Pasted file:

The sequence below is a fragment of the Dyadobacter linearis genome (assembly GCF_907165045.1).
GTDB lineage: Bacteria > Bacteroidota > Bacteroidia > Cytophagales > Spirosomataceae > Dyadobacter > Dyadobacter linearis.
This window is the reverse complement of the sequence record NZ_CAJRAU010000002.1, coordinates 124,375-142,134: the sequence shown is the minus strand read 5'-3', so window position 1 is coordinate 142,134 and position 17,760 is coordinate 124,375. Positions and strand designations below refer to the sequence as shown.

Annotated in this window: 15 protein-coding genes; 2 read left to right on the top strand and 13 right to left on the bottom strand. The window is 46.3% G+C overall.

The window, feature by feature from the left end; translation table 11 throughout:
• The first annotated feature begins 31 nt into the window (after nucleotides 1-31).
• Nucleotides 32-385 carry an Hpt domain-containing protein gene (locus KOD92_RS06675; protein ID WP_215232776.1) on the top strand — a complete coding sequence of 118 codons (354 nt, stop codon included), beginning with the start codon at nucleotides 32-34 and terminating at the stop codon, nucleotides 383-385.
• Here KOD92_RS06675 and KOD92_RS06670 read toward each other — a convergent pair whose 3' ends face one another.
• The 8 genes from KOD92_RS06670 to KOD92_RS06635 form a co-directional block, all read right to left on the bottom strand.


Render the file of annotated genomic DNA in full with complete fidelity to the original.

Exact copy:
The sequence below is a fragment of the Dyadobacter linearis genome (assembly GCF_907165045.1).
GTDB lineage: Bacteria > Bacteroidota > Bacteroidia > Cytophagales > Spirosomataceae > Dyadobacter > Dyadobacter linearis.
This window is the reverse complement of the sequence record NZ_CAJRAU010000002.1, coordinates 124,375-142,134: the sequence shown is the minus strand read 5'-3', so window position 1 is coordinate 142,134 and position 17,760 is coordinate 124,375. Positions and strand designations below refer to the sequence as shown.

Annotated in this window: 15 protein-coding genes; 2 read left to right on the top strand and 13 right to left on the bottom strand. The window is 46.3% G+C overall.

The window, feature by feature from the left end; translation table 11 throughout:
• The first annotated feature begins 31 nt into the window (after nucleotides 1-31).
• Nucleotides 32-385 carry an Hpt domain-containing protein gene (locus KOD92_RS06675; protein ID WP_215232776.1) on the top strand — a complete coding sequence of 118 codons (354 nt, stop codon included), beginning with the start codon at nucleotides 32-34 and terminating at the stop codon, nucleotides 383-385.
• Here KOD92_RS06675 and KOD92_RS06670 read toward each other — a convergent pair whose 3' ends face one another.
• The 8 genes from KOD92_RS06670 to KOD92_RS06635 form a co-directional block, all read right to left on the bottom strand.